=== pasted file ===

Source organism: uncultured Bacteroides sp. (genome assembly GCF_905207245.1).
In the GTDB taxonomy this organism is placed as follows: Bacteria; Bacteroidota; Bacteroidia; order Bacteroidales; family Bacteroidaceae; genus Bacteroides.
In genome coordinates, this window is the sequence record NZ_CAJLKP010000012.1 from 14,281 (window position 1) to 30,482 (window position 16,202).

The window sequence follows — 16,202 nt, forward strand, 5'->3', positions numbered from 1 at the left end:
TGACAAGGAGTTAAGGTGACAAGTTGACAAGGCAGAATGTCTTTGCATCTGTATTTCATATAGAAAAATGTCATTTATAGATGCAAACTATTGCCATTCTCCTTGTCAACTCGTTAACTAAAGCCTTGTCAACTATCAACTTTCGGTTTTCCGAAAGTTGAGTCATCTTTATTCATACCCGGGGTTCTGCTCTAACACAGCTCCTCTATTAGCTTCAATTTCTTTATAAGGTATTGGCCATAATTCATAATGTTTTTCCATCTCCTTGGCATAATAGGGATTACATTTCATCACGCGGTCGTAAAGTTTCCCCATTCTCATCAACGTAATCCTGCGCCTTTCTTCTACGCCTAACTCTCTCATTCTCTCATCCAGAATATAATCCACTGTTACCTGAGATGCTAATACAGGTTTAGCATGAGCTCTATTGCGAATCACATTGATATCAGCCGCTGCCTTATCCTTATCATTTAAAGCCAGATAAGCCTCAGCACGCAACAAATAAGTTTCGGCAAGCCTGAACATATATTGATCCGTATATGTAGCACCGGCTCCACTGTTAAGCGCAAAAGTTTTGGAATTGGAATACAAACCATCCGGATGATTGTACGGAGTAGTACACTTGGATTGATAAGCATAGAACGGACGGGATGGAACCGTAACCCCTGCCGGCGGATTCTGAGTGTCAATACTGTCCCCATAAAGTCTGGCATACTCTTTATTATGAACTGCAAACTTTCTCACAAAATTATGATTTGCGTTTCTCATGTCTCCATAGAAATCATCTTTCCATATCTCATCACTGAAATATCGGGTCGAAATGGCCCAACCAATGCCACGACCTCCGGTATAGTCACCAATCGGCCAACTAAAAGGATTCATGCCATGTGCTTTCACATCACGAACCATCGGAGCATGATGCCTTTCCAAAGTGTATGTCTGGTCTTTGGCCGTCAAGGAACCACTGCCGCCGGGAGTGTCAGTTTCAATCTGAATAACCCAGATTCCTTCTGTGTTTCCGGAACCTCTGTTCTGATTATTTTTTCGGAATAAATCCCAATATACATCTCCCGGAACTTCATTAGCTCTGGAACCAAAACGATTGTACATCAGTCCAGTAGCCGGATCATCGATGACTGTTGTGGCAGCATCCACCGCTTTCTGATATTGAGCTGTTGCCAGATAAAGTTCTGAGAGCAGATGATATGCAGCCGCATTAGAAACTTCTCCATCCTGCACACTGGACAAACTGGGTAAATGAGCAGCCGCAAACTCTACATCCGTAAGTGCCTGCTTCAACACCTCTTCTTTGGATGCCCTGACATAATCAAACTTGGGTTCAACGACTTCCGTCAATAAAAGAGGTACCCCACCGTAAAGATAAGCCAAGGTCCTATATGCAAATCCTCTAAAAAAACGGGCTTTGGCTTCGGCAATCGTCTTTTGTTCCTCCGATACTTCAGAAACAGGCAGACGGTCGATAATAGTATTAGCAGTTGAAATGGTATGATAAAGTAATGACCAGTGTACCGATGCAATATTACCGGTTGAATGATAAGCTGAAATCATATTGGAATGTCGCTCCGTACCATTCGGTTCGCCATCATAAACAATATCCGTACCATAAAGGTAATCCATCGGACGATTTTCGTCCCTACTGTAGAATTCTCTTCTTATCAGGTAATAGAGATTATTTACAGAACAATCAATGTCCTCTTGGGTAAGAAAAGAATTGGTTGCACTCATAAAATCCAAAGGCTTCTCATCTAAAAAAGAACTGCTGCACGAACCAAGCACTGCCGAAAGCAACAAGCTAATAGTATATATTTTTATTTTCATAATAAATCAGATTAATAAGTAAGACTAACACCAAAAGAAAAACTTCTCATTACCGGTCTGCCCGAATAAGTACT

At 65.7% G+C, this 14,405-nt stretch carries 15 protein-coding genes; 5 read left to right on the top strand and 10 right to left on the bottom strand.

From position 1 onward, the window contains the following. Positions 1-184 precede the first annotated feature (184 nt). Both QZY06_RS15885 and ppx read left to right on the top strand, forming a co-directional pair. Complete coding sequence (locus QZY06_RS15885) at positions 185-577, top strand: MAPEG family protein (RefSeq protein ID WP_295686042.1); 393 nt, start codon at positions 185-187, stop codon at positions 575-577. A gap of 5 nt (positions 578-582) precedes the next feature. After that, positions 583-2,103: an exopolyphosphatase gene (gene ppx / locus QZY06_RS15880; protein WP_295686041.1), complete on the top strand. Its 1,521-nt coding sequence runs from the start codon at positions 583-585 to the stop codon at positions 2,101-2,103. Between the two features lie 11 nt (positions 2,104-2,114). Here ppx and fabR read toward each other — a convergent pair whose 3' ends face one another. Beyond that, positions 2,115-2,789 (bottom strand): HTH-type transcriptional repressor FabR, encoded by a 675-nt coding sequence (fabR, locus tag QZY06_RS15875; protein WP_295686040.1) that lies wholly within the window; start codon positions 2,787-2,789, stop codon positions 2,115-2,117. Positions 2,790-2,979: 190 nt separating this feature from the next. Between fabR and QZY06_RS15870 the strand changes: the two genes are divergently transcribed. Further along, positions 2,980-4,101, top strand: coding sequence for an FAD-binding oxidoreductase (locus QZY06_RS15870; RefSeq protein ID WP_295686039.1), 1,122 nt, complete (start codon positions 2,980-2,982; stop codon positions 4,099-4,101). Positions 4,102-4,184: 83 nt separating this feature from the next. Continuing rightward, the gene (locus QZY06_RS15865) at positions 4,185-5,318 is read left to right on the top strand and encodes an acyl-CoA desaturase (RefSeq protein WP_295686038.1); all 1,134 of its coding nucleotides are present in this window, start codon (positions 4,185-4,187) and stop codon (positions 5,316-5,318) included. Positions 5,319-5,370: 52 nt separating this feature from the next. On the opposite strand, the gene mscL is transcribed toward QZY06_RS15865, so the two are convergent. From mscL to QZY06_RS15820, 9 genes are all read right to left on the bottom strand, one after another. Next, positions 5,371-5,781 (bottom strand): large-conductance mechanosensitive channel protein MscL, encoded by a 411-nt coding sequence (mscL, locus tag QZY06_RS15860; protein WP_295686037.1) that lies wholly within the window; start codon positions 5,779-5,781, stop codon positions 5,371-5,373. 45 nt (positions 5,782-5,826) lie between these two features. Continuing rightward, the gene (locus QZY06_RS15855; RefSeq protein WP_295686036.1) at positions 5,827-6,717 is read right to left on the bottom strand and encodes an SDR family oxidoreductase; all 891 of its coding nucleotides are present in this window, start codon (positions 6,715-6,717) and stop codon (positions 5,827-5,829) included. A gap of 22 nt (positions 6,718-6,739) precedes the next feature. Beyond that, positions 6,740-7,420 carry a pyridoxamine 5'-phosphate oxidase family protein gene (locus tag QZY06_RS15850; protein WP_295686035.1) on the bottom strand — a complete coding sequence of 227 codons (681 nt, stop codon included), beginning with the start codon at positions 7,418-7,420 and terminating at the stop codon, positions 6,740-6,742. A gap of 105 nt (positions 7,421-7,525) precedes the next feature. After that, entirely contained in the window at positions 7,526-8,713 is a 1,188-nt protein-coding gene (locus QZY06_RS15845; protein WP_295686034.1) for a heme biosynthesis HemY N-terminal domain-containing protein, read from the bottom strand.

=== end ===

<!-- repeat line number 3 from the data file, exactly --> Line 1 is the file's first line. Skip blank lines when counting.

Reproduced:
In genome coordinates, this window is the sequence record NZ_CAJLKP010000012.1 from 14,281 (window position 1) to 30,482 (window position 16,202).